Social commentators often make glib assertions about the impact of Thatcherism but the onset of social collapse in Glasgow predated the rise to power of Margaret Thatcher.


Blurry pic; the past is often blurry of course






We'll pop up and take a look at the Recreation Centre

There is a (presumably) electrical noise coming from the building. You can hear the strange whining sound here (not just my voice) if this video link works -

https://picasaweb.google.com/110179219664822771440/August42011#5658905414448900738









Behind are the waters and the wild - and a fairy mound perhaps





Half bottle of something







The Recreation Ground




Jumpers for goalposts




A family in the playground. For many refugee families, these flats have been a haven



Going to head up Red Road






Tron St Mary's Church of Scotland



Hong Kong House

Up there is Broomfield Rd, but we are cutting down Petershill Drive to the back of the flats


Looking back down Red Road










Other sightseers - students I think






We've scarmbled up  a level to the shops now







Heading down Red Road for cycle home


looking down Petershill Rd

Looking back








Families heading back to the flats




Feel free to drop me an email with suggestions, offers of £20 notes etc. The address is damnyouebay@gmail.com

Reviews of Scotland: 1000 Things You Need to Know


RADIO AND TELEVISON

'I love it - I'm giving this copy to a friend and buying another for myself' - Darren Adam, Presenter, Radio Forth, 17 November 2008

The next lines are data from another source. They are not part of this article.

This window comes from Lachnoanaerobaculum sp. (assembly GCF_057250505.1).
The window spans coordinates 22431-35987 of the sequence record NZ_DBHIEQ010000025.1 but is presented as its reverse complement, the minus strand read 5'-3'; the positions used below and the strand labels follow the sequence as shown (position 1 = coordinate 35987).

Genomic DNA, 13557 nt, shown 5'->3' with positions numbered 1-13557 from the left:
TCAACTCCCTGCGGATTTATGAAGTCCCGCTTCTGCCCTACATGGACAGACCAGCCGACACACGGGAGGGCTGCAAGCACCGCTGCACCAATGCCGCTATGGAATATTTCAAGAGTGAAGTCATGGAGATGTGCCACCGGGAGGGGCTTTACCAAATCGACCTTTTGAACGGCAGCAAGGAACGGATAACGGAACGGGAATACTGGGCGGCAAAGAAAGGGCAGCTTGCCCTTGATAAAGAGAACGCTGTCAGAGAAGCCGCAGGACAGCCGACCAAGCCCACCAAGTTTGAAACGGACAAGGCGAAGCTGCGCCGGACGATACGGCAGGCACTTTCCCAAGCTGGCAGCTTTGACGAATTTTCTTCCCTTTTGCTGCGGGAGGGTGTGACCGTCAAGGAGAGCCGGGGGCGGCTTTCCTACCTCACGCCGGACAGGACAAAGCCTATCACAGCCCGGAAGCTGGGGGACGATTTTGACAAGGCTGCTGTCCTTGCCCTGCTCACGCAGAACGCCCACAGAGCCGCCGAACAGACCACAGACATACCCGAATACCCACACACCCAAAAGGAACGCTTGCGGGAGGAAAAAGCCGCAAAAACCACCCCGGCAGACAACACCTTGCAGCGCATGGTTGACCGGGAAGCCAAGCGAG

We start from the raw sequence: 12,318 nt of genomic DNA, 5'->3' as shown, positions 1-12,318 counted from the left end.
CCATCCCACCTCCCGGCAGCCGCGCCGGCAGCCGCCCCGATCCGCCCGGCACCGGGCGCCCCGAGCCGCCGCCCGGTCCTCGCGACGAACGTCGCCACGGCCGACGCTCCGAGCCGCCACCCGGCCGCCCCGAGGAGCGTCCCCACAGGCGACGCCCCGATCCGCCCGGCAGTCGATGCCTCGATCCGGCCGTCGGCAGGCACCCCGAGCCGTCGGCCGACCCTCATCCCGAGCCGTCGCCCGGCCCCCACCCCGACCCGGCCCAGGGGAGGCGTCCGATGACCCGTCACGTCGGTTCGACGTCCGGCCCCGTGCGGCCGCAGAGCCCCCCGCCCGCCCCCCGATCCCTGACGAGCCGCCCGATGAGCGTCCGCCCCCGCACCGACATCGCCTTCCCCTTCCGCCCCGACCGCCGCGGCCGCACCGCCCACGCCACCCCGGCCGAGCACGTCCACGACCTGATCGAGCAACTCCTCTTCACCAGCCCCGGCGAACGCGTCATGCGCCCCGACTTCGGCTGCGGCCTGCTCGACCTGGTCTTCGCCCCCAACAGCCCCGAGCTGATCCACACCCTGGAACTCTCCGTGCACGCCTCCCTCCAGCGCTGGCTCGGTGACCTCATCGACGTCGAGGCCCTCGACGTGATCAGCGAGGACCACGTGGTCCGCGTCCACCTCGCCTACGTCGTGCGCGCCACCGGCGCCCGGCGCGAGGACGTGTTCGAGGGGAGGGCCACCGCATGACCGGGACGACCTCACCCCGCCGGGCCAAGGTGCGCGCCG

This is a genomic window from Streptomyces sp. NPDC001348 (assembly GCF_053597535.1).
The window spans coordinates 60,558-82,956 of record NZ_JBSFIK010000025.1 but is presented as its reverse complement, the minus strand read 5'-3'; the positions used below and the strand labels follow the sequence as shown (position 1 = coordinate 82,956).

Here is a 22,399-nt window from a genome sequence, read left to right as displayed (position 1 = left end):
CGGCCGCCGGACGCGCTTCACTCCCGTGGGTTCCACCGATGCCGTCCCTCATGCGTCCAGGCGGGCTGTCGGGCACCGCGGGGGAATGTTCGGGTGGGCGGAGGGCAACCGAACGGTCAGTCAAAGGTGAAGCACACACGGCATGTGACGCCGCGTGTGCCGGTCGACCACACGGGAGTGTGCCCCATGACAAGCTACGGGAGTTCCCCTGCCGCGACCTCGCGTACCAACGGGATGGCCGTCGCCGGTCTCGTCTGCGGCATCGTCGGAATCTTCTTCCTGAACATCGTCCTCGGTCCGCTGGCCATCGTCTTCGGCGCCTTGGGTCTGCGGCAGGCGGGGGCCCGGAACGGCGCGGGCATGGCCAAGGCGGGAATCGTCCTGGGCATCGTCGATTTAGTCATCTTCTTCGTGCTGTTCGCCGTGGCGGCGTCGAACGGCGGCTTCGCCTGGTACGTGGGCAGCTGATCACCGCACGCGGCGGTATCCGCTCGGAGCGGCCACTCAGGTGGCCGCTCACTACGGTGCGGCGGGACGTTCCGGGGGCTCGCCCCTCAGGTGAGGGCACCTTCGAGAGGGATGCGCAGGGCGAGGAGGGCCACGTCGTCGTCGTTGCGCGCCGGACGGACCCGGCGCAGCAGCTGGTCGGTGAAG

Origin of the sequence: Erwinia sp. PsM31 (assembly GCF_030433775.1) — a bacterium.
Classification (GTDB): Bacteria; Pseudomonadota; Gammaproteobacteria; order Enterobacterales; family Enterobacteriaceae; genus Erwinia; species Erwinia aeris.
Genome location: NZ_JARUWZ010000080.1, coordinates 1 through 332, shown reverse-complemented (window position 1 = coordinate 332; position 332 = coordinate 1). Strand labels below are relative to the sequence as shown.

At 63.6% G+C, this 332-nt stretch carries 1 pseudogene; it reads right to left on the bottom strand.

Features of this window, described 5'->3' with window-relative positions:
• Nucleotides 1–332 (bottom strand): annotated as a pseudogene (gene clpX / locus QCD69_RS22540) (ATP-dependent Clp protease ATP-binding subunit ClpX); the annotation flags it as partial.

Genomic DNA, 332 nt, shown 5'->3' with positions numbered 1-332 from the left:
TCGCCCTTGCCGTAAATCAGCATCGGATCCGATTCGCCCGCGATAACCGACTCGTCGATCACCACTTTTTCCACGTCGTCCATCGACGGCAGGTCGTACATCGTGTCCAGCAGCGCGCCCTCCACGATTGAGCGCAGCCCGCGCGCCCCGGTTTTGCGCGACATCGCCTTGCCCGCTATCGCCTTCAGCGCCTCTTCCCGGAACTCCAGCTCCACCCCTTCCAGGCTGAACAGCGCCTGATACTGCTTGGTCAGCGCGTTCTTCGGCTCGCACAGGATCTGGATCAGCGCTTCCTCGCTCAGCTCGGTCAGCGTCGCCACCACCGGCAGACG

‘It’s a great wee book’ – Stephen Jardine, introducing Edwin Moore on Scottish Television’s Five-Thirty Show

'A fantastic book' - Scott Wilson , talk 107 Breakfast Show host (see In Memoriam talk 107)

'A great read' - Dougie Jackson, Drivetime host, Smooth Radio 105.2

THE PRESS

'Despite its apparently humorous format, this is a serious and extensive dictionary on all things Scottish; from Jean Redpath to Lorne sausage, from Flodden to the Corries. Is particularly good on history and minutiae. There's a useful chapter on famous Scottish legal cases and another on literature. Excellent' - Royal Scottish Legion, Feb 2009

'This is the ultimate Scottish reference book' - Waterstones Christmas catalogue, 2008

'This is a fascinating look at the history of Scotland: its languages, politics and great achievements, from its origins in the ancient landmass of Laurentia 400 million years ago, to devolution and Billy Connolly. Edwin Moore has collected a thousand important facts about this beautiful country, covering Scottish history and culture, correcting misconceptions, and examining the mysteries of haggis and bagpipes with insight, warmth and impressive attention to detail' - The Good Book Guide, November 2008


'This is a recipe for revealing how horribly ill informed you are about your country. Although, if you are skillful, you can nod sagely as you read some new fact and mutter 'Ah, yes!' as if recalling the information from your excellent schooling. Where else will you find a real recipe for making haggis from scratch side by side with a potted biography of David Hume; a section of the Declaration of Arbroath and the curiously touching fact that Lulu was only 15 when she had a hit with 'Shout'? The whole thing is of course, silly - but oh so addictive.' - Matthew Perren, i-on Glasgow, December 2008


'. . . well crafted and witty' - Bill Howatson, Aberdeen Press and Journal, 18 October 2008


‘While most of Edwin’s entries are entertaining and scholarly – he writes like a Scottish Bill Bryson – it is when he takes an interest in the backwaters of history, the details lost down the back of the sofa, that he is at his best’ – Jack McKeown, The Courier, 27 October 2008